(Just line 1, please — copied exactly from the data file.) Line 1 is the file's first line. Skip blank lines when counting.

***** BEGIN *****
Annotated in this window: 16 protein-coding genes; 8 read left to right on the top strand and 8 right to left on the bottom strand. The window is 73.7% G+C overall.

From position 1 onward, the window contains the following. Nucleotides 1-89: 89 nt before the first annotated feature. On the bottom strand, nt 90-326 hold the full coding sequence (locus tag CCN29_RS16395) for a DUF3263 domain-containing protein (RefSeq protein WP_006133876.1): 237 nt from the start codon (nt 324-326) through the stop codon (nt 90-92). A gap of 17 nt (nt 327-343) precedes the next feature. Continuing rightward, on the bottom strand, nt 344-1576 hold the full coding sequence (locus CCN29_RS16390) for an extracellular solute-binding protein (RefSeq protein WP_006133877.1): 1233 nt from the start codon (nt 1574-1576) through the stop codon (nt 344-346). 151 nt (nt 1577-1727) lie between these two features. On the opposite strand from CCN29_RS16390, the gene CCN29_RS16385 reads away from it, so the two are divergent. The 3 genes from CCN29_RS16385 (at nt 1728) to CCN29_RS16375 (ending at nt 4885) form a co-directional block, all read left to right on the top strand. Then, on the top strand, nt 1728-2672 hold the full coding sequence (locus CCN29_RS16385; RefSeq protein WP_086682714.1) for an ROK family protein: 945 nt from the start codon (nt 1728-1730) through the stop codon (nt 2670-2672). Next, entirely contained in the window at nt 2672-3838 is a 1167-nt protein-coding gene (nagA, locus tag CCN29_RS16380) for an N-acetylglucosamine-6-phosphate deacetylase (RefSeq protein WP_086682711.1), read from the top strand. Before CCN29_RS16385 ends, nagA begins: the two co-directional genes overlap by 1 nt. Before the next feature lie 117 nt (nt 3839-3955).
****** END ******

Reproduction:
Annotated in this window: 16 protein-coding genes; 8 read left to right on the top strand and 8 right to left on the bottom strand. The window is 73.7% G+C overall.